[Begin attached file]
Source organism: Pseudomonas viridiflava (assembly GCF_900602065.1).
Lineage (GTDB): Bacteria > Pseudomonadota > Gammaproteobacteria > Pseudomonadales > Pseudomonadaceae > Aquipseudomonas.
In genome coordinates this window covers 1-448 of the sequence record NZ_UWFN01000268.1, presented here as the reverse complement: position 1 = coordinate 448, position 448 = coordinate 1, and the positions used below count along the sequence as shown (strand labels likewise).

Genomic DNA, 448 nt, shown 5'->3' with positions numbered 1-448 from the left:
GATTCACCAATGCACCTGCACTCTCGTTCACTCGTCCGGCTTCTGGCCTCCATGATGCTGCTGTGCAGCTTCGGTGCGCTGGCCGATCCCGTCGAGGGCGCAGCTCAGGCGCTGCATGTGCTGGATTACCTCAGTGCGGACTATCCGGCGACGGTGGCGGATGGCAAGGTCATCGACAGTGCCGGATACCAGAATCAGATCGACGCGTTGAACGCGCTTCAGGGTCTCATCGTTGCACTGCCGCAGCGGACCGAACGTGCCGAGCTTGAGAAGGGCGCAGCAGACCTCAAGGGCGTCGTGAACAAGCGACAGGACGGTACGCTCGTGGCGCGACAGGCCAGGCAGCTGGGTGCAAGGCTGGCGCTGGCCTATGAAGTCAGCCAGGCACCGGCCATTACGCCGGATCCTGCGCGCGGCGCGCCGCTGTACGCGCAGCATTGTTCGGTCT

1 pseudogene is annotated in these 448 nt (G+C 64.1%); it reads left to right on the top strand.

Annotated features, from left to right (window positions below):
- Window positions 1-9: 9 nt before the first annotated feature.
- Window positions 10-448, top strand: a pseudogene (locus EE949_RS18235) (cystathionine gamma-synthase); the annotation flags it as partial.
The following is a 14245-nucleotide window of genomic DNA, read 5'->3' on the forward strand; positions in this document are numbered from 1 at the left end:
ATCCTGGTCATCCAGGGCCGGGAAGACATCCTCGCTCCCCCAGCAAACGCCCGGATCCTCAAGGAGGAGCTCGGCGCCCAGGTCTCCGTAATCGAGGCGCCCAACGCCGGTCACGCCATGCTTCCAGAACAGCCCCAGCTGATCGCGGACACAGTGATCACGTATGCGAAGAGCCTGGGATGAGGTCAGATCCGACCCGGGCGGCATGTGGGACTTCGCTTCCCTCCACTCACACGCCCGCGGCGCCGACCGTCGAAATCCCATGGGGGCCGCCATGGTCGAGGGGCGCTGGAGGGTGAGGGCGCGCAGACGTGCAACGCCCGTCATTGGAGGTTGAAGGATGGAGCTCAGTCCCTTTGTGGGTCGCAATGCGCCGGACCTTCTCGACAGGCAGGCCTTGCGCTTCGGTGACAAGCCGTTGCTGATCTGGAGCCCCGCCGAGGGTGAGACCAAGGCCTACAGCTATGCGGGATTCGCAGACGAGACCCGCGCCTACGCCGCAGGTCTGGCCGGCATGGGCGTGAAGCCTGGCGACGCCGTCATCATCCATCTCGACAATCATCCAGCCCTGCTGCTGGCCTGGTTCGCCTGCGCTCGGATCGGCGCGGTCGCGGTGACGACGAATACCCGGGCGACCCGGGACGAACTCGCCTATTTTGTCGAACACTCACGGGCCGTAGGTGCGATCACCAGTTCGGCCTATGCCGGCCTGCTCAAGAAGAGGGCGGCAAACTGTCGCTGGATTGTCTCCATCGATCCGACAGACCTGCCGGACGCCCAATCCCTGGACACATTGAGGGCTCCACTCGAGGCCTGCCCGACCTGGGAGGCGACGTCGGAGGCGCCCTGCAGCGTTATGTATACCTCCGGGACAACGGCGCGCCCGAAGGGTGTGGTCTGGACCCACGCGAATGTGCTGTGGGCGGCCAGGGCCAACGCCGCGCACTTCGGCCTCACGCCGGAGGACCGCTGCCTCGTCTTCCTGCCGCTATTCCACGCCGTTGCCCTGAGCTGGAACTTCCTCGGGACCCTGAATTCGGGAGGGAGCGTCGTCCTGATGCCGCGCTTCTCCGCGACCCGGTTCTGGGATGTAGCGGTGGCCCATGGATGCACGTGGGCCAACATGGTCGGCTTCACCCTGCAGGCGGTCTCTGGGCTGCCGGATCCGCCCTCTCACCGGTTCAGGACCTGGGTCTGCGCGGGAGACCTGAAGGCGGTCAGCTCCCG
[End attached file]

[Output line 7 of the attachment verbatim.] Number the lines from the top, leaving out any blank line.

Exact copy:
Annotated features, from left to right (window positions below):